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Trading on Volatility Instead of Direction
04/12/2019 1:32 pm EST
A straddle allows you to make a bet on a stock’s overall movement without knowing the direction. Jay Soloff provides a recent example.
Whether or not it’s worth investing in IPOs always seems up for debate. It varies from company to company. However, one thing that most investors agree on is that IPOs are interesting to talk about and can be fun to follow.
After several mostly dull years on the IPO front, 2019 seems like it could be quite a bit more interesting. We’ve already had Levi Strauss (LEVI) and Lyft (LYFT) come out with big IPOs. We could have Uber and Pinterest in the near future. Later in the year, we may get Airbnb, WeWork, Slack, and perhaps others. That’s quite a year for IPOs.
Trading IPOs is nothing if not exciting – especially once the options are listed. That’s not to say that every IPO has multiple large magnitude moves after launching. But, IPOs where there’s no consensus agreement on the valuation can certainly have their share of volatility.
This often takes place with companies which aren’t earning profits but have spent a ton of money already (in expenses). When the stock price is based entirely on future potential, opinions will vary greatly. How do you price hype?
We’ve seen this situation play out with LYFT. The ride share company is one of two huge players in the space – the other one being Uber. The growth potential in the ride sharing space is vast. However, the company also has net losses of more than $900 million.
LYFT’s IPO price was $72, and it quickly climbed to as high as $88 on the day of the launch. However, the hype didn’t take long to fade, and the stock price quickly dropped below the IPO price. As I write this, the share price is all the way down to about $61.
So, how do you trade a stock like Lyft with options? Can you take advantage of all the volatility? Is it worth the risk?
At least one options trader thinks so. This trader purchased a straddle in LYFT, which makes money if the stock moves far enough either up or down from the strike price. By the way, a straddle is simply buying a call and put at the same strike, in the same expiration. Straddle traders are not making a bet on the direction of the underlying security, but on movement in volatility.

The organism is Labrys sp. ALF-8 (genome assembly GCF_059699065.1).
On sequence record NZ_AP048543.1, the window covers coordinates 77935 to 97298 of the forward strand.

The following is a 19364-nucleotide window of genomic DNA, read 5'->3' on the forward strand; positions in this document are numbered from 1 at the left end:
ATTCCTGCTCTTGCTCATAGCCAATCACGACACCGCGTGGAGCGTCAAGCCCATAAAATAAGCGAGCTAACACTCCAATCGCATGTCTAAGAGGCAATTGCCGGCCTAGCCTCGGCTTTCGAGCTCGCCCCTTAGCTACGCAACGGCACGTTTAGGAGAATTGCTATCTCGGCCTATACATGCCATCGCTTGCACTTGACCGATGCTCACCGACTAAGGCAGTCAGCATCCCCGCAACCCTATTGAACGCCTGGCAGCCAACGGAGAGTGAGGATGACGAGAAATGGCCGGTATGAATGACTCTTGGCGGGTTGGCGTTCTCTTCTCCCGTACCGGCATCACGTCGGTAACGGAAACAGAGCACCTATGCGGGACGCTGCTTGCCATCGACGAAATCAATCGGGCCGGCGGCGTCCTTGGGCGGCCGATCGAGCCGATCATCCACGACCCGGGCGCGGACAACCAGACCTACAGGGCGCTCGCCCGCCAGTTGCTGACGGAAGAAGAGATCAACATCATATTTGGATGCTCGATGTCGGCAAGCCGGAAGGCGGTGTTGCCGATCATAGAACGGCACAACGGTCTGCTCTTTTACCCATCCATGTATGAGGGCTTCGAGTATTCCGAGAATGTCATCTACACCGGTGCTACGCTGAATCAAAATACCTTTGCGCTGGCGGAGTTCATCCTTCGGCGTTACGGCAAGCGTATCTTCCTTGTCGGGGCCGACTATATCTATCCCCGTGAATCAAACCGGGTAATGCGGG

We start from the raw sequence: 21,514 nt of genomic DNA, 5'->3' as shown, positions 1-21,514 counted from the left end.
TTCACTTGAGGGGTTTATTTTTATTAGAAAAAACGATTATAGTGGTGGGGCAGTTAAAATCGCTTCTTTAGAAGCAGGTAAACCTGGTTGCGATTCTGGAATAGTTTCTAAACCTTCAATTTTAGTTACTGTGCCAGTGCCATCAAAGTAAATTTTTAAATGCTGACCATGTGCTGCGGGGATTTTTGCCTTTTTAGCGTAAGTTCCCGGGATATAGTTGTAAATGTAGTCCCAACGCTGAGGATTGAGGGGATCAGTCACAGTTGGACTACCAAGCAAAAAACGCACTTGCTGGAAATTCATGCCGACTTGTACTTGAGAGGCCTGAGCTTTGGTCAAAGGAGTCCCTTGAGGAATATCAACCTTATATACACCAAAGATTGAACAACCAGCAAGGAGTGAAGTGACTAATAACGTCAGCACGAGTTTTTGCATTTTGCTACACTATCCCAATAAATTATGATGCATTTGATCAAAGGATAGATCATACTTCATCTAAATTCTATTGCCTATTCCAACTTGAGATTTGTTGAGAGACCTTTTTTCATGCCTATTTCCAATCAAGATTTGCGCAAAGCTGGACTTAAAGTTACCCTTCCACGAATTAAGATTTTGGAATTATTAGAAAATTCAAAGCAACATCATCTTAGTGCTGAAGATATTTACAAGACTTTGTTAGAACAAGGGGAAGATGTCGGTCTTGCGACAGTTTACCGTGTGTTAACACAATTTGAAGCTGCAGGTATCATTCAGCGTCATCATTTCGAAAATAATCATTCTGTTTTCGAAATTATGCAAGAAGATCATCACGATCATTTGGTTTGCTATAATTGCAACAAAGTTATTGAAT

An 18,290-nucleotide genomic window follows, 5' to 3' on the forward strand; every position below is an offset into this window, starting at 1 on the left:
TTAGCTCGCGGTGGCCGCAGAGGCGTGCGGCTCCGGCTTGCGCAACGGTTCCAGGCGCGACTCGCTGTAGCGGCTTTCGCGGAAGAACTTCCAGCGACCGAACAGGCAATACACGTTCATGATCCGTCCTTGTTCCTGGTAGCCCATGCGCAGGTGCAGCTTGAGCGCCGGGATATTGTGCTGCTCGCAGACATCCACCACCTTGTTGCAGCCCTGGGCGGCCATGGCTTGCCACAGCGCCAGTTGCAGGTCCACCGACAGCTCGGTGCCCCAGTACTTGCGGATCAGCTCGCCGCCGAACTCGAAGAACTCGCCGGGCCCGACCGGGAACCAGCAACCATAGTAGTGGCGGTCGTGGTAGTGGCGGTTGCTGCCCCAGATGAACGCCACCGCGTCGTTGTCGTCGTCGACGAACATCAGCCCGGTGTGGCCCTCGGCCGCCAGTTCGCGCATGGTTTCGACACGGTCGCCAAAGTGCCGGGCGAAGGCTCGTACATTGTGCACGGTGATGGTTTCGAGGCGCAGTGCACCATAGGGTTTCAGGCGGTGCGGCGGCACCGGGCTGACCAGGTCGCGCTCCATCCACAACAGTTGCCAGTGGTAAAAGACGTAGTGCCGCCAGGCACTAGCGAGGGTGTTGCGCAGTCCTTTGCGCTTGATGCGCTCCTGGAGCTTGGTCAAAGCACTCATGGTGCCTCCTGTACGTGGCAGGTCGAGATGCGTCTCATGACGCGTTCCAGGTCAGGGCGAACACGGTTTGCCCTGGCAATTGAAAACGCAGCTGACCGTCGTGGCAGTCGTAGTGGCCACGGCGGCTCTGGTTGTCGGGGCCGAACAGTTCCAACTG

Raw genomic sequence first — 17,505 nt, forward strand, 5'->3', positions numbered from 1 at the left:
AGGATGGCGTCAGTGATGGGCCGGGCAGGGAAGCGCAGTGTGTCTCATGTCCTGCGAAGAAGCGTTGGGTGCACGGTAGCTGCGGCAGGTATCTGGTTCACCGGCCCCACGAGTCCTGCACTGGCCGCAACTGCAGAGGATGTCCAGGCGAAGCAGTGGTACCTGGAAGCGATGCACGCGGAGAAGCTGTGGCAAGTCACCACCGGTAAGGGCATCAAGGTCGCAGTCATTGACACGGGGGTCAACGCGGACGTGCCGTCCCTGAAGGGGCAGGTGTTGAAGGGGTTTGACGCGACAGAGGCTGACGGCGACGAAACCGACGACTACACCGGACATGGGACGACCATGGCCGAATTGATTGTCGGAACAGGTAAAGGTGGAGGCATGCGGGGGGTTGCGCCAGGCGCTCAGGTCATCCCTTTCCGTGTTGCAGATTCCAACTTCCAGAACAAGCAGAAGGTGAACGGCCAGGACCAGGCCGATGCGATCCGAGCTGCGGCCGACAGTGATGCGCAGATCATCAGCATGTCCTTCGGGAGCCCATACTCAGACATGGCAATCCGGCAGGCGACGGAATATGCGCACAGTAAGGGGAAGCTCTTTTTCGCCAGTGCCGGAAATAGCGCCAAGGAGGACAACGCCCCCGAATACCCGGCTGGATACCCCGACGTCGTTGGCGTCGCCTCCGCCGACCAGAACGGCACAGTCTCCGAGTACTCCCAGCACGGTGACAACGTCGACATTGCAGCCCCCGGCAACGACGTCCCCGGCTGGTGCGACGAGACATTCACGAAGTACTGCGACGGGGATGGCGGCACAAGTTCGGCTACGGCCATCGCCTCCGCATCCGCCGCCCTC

In this case, the trader purchased the May 10 68 straddle in Lyft, with the stock price right at $68. Most of the time, you’ll see the straddle purchased at the strike that is closest to the actual price of the underlying stock, also know as the at-the-money strike.
The cost of the straddle (the combination of the 68 call and put) was $9.53, which is certainly expensive. Of course, that’s what you’d expect from a stock that moves as much as Lyft has so far. The breakeven points for the trade are roughly $58.50 and $77.50. So, if the straddle moves beyond those points (and it’s currently already most of the way towards the lower the number) then the trade profits.
About 250 straddles were purchased, so each dollar above or beyond the breakeven points will generate $25,000 in profits. However, the trader paid more than $250,000 for these straddles and that premium is at risk the closer the stock closes to $68 at expiration.
So – should you make a straddle trade in Lyft? Well, in this case, it looks like it was a successful strategy. You could still pay about $950 per straddle at whatever the current at-the-money strike is, but that’s clearly a lot of money to spend on one spread (strategy).
On the other hand, Lyft has been sufficiently volatile to justify the price of the straddle so far. I wouldn’t make a habit out of trade like this but doing a small amount (like 1 or 2 straddles) in a situation like this will likely work out in the short-term. The risk is certainly high due to the cost, but the rewards may also be substantial.
Professional options traders may make a trade like this, but they’d hedge it with shares of LYFT. It’s a strategy called gamma scalping. It can work really well when there’s volatility but can be costly and requires you to be at your screen for most of the trading day.
The important take away is that you can use this tool to express an opinion on the movement—volatility—of a stock or futures contract. If, for instance, there is a fundamental factor creating great uncertainty for a stock, the resolution of which will cause a huge impact on its price, you could buy a straddle. You do not know whether the result will be bullish or bearish, but you do believe the stock price will react in an extreme fashion. You are right if there is substantial movement in either direction, you don’t need to know the direction.
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